The Smith House

“In the Spirit of Joseph Leonard”

Sometimes restoration projects start modestly and then expand as the innards of the structure are revealed. Movements of the earth may also come into play. Both events, the unforeseen and the unpredictable, influenced the major renovation and alteration project completed at 2067 San Jose Avenue.

Owners Bruce Gilliat and his wife Jean Graham told their tale. “Bruce and I were dating in 1987 when I lived in San Francisco,” Jean related. “Bruce bought this house in December of that year, and I came to live in Alameda when we married in 1990. During the 1989 quake, the building was severely damaged when the entry pillars lurched to the ground. So we knew the house needed seismic upgrading and repairs.

“The house had been stripped of all its original architectural detail in 1936 and covered with asbestos siding. Previous owners removed the asbestos, but the house was still naked. So we wanted to restore the Victorian character of the Joseph Leonard design, plus we had all this seismic damage to correct. We hired Bruce Bollinger as our architect because of his sensitivity to preservation of historic architecture. We needed information about the original embellishment, so we went to George Gunn, Curator of the Alameda Museum, who searched with no luck. In Woody Minor’s book, The Leonardville Heritage Area, we found information about the architect, and we also found a house similar to this one on San Antonio Avenue. We mined that façade for ideas restoring the details to this building.”

Bruce related how minor construction became major. “We worked on the plans with the architect, submitted them, and got our approvals from the city. We began with a small project: seismic upgrading, replacing the front pillars, and adding a master bedroom and bathroom upstairs. That first week a city inspector came by and said, “I don’t like the bricks underneath that house; it needs foundation work.”

He went on, “We had to do foundation work to support the second story addition, and that’s when we found concrete encapsulating brick. So we decided to bring in the backhoe, jack up the house, and build a new foundation.”

They started the project Thanksgiving weekend 1992, and the contractor left by the summer of 1993. Then Bruce took over with various friends, “including a professional plumber to keep me out of trouble. When we put the house up on its new foundation, the lath and plaster walls on the inside were damaged. I got a bid that said if I removed all the lath and plaster myself, they would drywall the entire house for the cost of fixing the plaster. So weekends and evenings, room by room, we ripped out lath and plaster.”

Then their architect said, “What an opportunity you’ve got with all the walls open!” So they re-did the electrical service and the plumbing, as well as completing the seismic work. The only original part of their house is the skeleton—balloon framing, hardwood floors and joist supports. Everything else has been completely refurbished. Bruce isn’t certain exactly how much the project cost. “I’d say at least $300,000 because we did some of the work ourselves, but if you paid somebody to do it all, the amount was probably in the vicinity of $500,000.”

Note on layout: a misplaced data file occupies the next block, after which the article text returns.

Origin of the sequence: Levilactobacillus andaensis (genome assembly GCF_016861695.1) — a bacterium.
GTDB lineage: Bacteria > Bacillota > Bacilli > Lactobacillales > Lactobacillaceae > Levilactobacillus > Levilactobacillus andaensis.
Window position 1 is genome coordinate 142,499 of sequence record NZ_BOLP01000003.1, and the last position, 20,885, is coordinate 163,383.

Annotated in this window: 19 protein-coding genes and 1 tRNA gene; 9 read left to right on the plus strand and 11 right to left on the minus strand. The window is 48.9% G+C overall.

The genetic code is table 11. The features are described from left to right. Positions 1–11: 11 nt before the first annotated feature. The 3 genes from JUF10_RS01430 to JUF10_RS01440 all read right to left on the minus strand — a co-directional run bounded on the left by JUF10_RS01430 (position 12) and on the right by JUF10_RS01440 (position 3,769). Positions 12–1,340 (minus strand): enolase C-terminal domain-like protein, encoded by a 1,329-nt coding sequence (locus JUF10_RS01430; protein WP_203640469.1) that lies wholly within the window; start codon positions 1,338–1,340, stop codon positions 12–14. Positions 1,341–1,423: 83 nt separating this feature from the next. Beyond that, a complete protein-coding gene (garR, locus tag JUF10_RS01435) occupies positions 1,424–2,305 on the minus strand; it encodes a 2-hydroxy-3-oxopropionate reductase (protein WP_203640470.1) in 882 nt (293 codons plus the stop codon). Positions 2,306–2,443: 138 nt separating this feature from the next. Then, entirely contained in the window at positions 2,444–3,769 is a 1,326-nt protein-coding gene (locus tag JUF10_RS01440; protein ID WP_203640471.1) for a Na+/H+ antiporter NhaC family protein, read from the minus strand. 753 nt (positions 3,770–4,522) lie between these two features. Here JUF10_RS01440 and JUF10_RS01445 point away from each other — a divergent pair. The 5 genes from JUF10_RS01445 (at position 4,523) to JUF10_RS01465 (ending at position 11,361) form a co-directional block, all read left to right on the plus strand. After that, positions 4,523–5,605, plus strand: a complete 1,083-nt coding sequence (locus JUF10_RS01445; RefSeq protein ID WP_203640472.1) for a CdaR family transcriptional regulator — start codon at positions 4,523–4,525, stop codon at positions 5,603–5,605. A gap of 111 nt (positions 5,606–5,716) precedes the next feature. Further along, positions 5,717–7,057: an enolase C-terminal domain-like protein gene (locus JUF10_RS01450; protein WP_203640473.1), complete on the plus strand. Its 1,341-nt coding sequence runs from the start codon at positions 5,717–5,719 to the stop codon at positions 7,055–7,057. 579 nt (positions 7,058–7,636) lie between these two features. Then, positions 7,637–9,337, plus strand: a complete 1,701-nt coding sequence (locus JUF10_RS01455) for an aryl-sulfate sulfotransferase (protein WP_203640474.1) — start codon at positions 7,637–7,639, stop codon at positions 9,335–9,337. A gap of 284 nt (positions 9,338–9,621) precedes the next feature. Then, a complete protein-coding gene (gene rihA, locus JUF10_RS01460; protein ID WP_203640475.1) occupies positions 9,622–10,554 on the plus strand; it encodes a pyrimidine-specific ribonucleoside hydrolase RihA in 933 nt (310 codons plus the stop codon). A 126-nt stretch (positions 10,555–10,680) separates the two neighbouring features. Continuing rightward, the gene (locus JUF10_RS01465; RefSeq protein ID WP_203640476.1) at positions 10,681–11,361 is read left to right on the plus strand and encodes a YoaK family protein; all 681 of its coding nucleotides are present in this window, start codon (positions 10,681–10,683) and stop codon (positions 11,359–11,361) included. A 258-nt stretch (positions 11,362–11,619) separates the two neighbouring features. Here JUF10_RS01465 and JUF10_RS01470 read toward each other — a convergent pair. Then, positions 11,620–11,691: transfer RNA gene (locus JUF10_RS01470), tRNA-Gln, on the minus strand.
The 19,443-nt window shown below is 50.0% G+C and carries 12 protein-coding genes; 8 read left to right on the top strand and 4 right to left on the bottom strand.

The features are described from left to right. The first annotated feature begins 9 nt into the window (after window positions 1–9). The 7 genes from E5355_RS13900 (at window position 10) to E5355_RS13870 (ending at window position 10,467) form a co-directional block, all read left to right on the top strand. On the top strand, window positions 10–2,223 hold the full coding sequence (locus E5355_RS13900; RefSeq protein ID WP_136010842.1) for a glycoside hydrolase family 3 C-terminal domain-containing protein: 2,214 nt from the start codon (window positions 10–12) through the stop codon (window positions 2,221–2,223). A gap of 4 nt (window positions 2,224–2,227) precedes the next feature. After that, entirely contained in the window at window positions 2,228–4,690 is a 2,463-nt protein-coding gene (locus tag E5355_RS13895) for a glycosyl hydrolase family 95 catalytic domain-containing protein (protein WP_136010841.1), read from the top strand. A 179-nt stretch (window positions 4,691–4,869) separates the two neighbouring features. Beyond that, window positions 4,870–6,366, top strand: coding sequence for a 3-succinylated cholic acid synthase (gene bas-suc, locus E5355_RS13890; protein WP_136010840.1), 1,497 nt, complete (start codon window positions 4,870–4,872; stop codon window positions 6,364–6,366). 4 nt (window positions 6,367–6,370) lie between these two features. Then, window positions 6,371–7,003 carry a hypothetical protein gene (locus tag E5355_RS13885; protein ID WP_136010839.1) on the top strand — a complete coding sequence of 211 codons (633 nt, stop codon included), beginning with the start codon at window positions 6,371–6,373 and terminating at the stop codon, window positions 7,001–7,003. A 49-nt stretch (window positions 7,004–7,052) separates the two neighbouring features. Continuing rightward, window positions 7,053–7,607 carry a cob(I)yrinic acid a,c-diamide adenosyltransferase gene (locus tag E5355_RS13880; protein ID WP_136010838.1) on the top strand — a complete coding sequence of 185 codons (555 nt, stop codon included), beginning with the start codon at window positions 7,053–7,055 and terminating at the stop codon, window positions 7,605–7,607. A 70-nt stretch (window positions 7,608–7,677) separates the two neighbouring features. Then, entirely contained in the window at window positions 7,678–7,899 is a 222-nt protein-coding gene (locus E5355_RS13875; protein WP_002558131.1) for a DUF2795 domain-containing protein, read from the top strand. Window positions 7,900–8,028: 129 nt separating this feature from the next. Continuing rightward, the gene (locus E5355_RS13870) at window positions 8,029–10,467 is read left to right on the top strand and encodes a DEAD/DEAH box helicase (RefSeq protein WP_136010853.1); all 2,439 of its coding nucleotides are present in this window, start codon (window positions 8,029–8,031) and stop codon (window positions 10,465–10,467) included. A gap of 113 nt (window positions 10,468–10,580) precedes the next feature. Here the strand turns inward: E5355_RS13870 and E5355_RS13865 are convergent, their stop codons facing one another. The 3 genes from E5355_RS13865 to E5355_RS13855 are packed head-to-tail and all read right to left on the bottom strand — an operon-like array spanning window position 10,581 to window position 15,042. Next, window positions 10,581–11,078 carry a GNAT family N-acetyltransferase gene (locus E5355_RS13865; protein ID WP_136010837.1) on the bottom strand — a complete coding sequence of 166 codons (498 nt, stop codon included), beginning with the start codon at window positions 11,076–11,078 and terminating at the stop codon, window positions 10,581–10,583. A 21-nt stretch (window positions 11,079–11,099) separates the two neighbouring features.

While the work was going on, both Bruce and Jean were pursuing demanding careers. Jean managed the Voice Mail Services Center for Pacific Bell, and Bruce was Vice President of sales for a fiber optic company in Massachusetts. Bruce recalled, “I commuted to Boston on Sunday nights and came back to Alameda on Friday afternoons. The contractor and I discussed the project on the phone in hotel rooms all across the country. When we were thinking about re-doing the lower floor, I as at an airport Ramada Inn. We were noodling about the best height for the ceilings in the basement, and they needed a decision that morning. So I went down to the front desk, borrowed string and thumbtacks, measured seven feet up on the wall in my hotel room and walked back and forth under the string so I could visualize the effects.”

Bruce had lived in Alameda since 1980. “When I bought this house in 1987, I wasn’t necessarily set on a Victorian. I was trying to buy my first house in the Bay Area, and I was drawn to this property by the price. I realized that it needed some work, so I started out with small projects. Then the earthquake two years later made total renovation necessary, as well as practical.”

Jean filled in some history of the home. “Two older sisters, Margot and Mabel Melling, lived here together for many years. When the surviving sister, Mabel, was eighty-six years old, she fell down the stairs. She called a retirement home and said, ‘Come pick me up, it’s too dangerous here.’ Her family back East sold the building for her; it hadn’t been touched for years so all the good 19th century stuff was still intact. However, the people who bought it in 1986 wanted to modernize, so they stripped and discarded everything that was Victorian—the medallions, the pocket doors, the bookcases. So when we bought the house, we spent a lot of time replacing what had been removed. I researched the medallions and cornices, and then we hired San Francisco master plaster caster Lorna Kohlmeyer to redo decorations inside and outside, including the floriated decoration up in the peak of the gable.”

Jean explained their extraordinary effort to recreate the Victorian atmosphere of their home. “I’m interested in historic architecture, and I researched the original qualities of the building to make our restoration authentic and our addition compatible. Our architect shared those same values. Even though we had no original pictures or plans, guidance from Woody and George and others helped to ensure the compatibility of our work with the original spirit of Joseph Leonard from the Victorian era.”